(a) Production information. Information that states the manufacturer's name, the quarterly reporting period, the make, the model, the model year, the current model year production to the end of the reporting period and the total model year production for all model years for which production has ceased.

(b) Information on incidents involving death or injury. For all motorcycles less than ten calendar years old as of the beginning of the reporting period:

(1) A report on incidents involving one or more deaths or injuries occurring in the United States that is identified in claim(s) against the manufacturer or in notice(s) to the manufacturer alleging or proving that the death was caused by a possible defect in the manufacturer's motorcycle together with each incident involving one or more deaths occurring in a foreign country that is identified in claim(s) against the manufacturer involving the manufacturer's motorcycle, or one that is identical or substantially similar to a motorcycle that the manufacturer has offered for sale in the United States. The report shall be organized such that incidents are reported alphabetically by model and within model chronologically by model year.

(2) For each such incident described in paragraph (b)(1) of this section, the manufacturer shall separately report the make, model and model year of the motorcycle, the incident date, the number of deaths, the number of injuries for incidents occurring in the United States, the State or foreign country where the incident occurred, each system or component of the motorcycle that allegedly contributed to the incident, and whether a fire was involved, as follows: 81 for steering, 82 for suspension, 83 for service brakes, 84 for engine and engine speed control, 85 for fuel system integrity, 86 for powertrain, 87 for electrical system, 88 for lighting 89 for structure, 90 for engine speed control (including throttle and cruise control, 91 for tires, 92 for wheels, 93 for fires, and 99 if another system or component is allegedly involved or if the system or component is not specified in the claim or notice.

(c) Numbers of property damage claims, consumer complaints, warranty claims, and field reports. A report on the numbers of property damage claims, consumer complaints, warranty claims, and field reports involving the same systems and components of the motorcycle, and the number of incidents in which a fire was involved, as set forth in paragraph (b)(2) of this section, except that no reporting is necessary if the system or component involved is not identified in paragraph (b)(2) of this section.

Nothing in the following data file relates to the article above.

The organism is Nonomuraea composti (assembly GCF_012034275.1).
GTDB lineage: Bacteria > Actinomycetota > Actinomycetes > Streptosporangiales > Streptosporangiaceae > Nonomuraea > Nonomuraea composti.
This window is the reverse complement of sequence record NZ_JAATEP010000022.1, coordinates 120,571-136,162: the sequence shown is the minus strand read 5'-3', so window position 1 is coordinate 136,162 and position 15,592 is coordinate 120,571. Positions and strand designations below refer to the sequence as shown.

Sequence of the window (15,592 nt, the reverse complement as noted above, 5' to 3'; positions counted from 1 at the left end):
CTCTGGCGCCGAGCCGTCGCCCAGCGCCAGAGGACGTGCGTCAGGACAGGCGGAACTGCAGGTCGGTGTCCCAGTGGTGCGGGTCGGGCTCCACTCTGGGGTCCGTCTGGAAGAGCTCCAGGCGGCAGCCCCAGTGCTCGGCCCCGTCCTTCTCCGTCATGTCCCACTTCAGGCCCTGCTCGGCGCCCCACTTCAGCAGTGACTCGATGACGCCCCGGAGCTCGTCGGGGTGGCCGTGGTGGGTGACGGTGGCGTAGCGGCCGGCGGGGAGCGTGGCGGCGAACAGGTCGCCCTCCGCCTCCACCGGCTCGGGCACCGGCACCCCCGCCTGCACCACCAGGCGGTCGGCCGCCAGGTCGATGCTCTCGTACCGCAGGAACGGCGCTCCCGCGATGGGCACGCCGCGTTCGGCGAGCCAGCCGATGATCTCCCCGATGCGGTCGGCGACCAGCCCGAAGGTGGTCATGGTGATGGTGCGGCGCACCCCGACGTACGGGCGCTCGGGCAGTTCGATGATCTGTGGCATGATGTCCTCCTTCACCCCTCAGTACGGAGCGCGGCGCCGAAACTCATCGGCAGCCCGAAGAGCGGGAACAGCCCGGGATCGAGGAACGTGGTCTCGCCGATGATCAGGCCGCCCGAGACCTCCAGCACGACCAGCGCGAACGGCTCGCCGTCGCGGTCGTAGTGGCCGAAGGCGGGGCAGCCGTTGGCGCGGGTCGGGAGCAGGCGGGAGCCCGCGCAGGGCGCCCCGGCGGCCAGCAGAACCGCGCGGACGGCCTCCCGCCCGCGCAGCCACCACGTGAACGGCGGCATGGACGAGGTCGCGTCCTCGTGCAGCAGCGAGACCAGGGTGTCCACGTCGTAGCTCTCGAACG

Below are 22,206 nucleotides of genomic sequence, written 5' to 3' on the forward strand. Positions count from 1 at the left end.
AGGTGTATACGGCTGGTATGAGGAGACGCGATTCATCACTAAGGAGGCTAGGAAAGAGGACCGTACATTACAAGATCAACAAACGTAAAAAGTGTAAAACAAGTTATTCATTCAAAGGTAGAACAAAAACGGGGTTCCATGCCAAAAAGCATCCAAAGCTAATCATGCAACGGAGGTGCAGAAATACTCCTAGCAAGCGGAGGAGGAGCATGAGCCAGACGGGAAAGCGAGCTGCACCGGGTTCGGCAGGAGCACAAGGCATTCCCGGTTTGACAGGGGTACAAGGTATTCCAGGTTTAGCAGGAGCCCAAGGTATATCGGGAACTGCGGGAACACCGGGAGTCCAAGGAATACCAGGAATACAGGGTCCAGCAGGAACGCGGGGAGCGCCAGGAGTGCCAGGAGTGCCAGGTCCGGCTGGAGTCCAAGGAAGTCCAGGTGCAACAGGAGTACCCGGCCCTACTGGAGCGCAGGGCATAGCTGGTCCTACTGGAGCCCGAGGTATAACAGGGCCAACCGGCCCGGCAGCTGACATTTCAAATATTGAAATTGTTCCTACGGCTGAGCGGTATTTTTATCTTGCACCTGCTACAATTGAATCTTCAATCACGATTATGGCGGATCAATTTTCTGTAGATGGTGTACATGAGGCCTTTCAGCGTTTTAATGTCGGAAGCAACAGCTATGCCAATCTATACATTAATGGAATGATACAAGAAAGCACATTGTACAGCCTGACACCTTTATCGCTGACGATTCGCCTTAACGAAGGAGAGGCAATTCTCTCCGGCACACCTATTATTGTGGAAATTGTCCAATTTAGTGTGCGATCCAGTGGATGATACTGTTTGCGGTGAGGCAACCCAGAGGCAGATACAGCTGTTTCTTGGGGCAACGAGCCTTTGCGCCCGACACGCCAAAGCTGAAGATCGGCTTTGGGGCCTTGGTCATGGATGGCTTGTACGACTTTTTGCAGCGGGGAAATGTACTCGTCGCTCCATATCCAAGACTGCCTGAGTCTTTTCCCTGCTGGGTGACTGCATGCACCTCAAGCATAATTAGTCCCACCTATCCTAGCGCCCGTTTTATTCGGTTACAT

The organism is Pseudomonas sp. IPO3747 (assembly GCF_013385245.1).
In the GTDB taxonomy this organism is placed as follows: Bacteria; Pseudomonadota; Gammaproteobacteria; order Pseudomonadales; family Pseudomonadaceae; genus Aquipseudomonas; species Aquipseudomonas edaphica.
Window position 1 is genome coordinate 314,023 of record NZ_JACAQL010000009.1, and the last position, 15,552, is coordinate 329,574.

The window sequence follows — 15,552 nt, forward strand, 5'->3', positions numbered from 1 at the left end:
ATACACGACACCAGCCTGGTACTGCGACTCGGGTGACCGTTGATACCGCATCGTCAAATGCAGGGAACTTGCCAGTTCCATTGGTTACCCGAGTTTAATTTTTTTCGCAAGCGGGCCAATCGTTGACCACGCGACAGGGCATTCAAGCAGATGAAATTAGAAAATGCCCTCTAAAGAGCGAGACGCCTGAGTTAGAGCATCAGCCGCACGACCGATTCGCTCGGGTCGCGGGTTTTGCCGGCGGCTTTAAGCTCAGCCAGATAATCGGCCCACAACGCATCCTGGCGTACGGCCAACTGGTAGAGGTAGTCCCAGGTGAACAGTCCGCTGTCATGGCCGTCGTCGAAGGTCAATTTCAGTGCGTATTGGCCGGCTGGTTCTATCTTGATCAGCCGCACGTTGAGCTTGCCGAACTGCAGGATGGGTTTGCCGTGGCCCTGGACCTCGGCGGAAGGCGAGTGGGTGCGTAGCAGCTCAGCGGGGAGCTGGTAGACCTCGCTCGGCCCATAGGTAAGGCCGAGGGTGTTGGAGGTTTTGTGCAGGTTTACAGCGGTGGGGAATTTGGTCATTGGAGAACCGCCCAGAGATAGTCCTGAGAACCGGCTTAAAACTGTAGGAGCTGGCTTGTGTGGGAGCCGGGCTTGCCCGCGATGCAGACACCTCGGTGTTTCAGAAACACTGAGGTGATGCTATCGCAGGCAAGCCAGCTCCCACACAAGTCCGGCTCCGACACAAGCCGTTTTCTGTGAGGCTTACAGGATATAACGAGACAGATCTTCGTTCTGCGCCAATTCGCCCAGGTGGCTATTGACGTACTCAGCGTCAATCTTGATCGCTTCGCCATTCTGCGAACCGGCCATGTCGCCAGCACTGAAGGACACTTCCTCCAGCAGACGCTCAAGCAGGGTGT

(d) Documents to be submitted. For all motorcycles less than ten years old as of the date of the beginning of the reporting period, a copy of each field report (other than a dealer report) that the manufacturer received during a reporting period. These documents shall be submitted alphabetically by model and within model chronologically by model year.

Reporting requirements for manufacturers of 500 or more trailers annually.

For each reporting period, a manufacturer whose aggregate number of trailers manufactured for sale, offered for sale, imported, or sold, in the United States, during the calendar year of the reporting period or during either of the prior two calendar years is 500 or more shall submit the following information. For paragraphs (a) and (c) of this section, a manufacturer shall submit information with respect to each make, model and model year of trailer manufactured during the reporting period and the nine model years prior to the earliest model year in the reporting period, including models no longer in production.

(a) Production information. Information that states the manufacturer's name, the quarterly reporting period, the make, the model, the model year, the current model year production to the end of the reporting period and the total model year production for all model years for which production has ceased.

(b) Information on incidents involving death or injury. For all trailers less than ten calendar years old as of the beginning of the reporting period: